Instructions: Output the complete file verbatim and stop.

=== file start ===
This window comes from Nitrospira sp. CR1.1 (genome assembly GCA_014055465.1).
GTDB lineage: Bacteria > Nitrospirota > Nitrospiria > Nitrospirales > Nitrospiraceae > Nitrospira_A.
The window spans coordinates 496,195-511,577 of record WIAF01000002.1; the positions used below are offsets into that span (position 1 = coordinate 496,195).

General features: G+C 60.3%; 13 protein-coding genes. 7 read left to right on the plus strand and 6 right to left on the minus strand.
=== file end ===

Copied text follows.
This window comes from Nitrospira sp. CR1.1 (genome assembly GCA_014055465.1).
GTDB lineage: Bacteria > Nitrospirota > Nitrospiria > Nitrospirales > Nitrospiraceae > Nitrospira_A.
The window spans coordinates 496,195-511,577 of record WIAF01000002.1; the positions used below are offsets into that span (position 1 = coordinate 496,195).

General features: G+C 60.3%; 13 protein-coding genes. 7 read left to right on the plus strand and 6 right to left on the minus strand.